As a result, Mr. Feller says, the competition is not just international, but internal, as states and institutions vie with one another for talent and resources. Universities in states that are weathering the current recession, for example, may take the opportunity to poach top researchers from institutions in hard-hit states. Such actions might benefit individual states but not the country's relative position.

The mobility of talent also can act as a disincentive for states to spend more to train the next generation of Ph.D.'s, says Ronald G. Ehrenberg, director of the Cornell Higher Education Research Institute. "Every university's economic-impact statement talks about the economic benefit of their graduates," says Mr. Ehrenberg, a professor of industrial and labor relations and economics, "but the argument doesn't really hold if the graduates don't stay in the state."

And whatever rhetorical support higher education receives risks being undermined by fiscal reality. Even before the current recession, public colleges have been among the last to get increases and one of the first to be cut, as federal and state requirements put other government programs, like Medicaid and elementary and secondary education, largely off-limits to reductions.

Over time, shaky state support for higher education could weaken American universities, says Mr. Feller. "It's like deferred maintenance—one day the roof caves in," he says.

There's evidence that that has already happened. James D. Adams, an economist at Rensselaer Polytechnic Institute, has documented the link between a slowdown in scientific publications by American researchers and sluggish growth in state appropriations to public research universities. No other variable accounted for the fact that growth in papers by researchers at public universities came to a standstill in the 1990s, the period Mr. Adams studied, despite the fact that scientists at these institutions pulled in more new federal research dollars than their private-college counterparts.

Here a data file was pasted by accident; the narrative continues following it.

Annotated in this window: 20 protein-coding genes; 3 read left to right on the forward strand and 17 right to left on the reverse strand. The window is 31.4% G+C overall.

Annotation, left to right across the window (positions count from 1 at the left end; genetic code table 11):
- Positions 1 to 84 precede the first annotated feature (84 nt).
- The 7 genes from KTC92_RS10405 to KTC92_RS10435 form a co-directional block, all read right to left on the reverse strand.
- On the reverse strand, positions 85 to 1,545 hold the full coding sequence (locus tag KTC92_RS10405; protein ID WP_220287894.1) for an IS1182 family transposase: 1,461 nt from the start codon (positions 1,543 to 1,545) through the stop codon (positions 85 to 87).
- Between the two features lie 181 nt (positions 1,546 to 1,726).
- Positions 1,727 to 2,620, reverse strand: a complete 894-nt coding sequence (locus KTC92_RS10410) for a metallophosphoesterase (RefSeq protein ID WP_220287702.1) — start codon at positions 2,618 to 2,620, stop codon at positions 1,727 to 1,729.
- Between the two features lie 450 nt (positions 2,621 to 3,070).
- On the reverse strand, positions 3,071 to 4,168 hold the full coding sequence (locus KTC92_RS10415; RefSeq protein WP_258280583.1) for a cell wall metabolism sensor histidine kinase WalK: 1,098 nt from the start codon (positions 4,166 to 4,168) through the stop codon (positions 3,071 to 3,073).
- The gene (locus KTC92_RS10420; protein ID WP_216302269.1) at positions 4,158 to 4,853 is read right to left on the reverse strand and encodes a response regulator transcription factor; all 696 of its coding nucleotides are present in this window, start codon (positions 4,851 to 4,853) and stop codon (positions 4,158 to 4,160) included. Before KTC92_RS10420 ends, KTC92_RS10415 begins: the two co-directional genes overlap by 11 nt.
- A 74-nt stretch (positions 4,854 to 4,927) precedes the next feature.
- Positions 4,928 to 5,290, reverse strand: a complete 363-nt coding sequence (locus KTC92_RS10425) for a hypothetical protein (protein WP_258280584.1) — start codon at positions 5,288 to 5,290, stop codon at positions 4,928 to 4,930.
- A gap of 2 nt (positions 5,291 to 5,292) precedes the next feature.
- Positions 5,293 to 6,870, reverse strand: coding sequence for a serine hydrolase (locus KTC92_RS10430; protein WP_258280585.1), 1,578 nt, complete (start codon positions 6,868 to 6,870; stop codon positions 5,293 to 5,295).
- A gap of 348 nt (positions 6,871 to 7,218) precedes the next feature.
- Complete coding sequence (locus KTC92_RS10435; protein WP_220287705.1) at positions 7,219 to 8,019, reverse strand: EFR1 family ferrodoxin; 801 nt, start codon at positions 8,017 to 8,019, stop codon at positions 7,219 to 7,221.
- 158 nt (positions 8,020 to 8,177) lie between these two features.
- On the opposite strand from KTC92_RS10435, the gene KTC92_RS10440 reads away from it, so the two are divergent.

Even research, the one area of academe largely supported by the federal government, has not seen the huge infusions of support that East Asian countries have made. While federal spending for all academic research has grown steadily since Sputnik, most of that growth has come for biomedical research financed by the National Institutes of Health. Money for all other scientific disciplines has stayed flat since 1970. The America Competes Act, passed in 2007 in response to warnings that the United States needed to produce more scientists and engineers, authorized a doubling of spending over seven years on physical-sciences research supported by the National Science Foundation and the Energy Department, but Congress has not provided the full funds.

First Mover or Fast Follower

Most higher-education experts, however, are reluctant to suggest that throwing dollars at American colleges will solve their problems. After all, points out Jamie P. Merisotis, president of the Lumina Foundation for Education, the United States already spends a larger share of its gross domestic product on education than most of its competitors.

Nor do they advocate embracing the top-down, government-driven model practiced in most Asian countries. Even the biggest critics of the current system wince at the idea of a controlling ministry of education.

"The disadvantage central planners have is that if they get it wrong, they get it wrong," says Paula E. Stephan, a professor of economics at Georgia State University who studies the careers of scientists and engineers.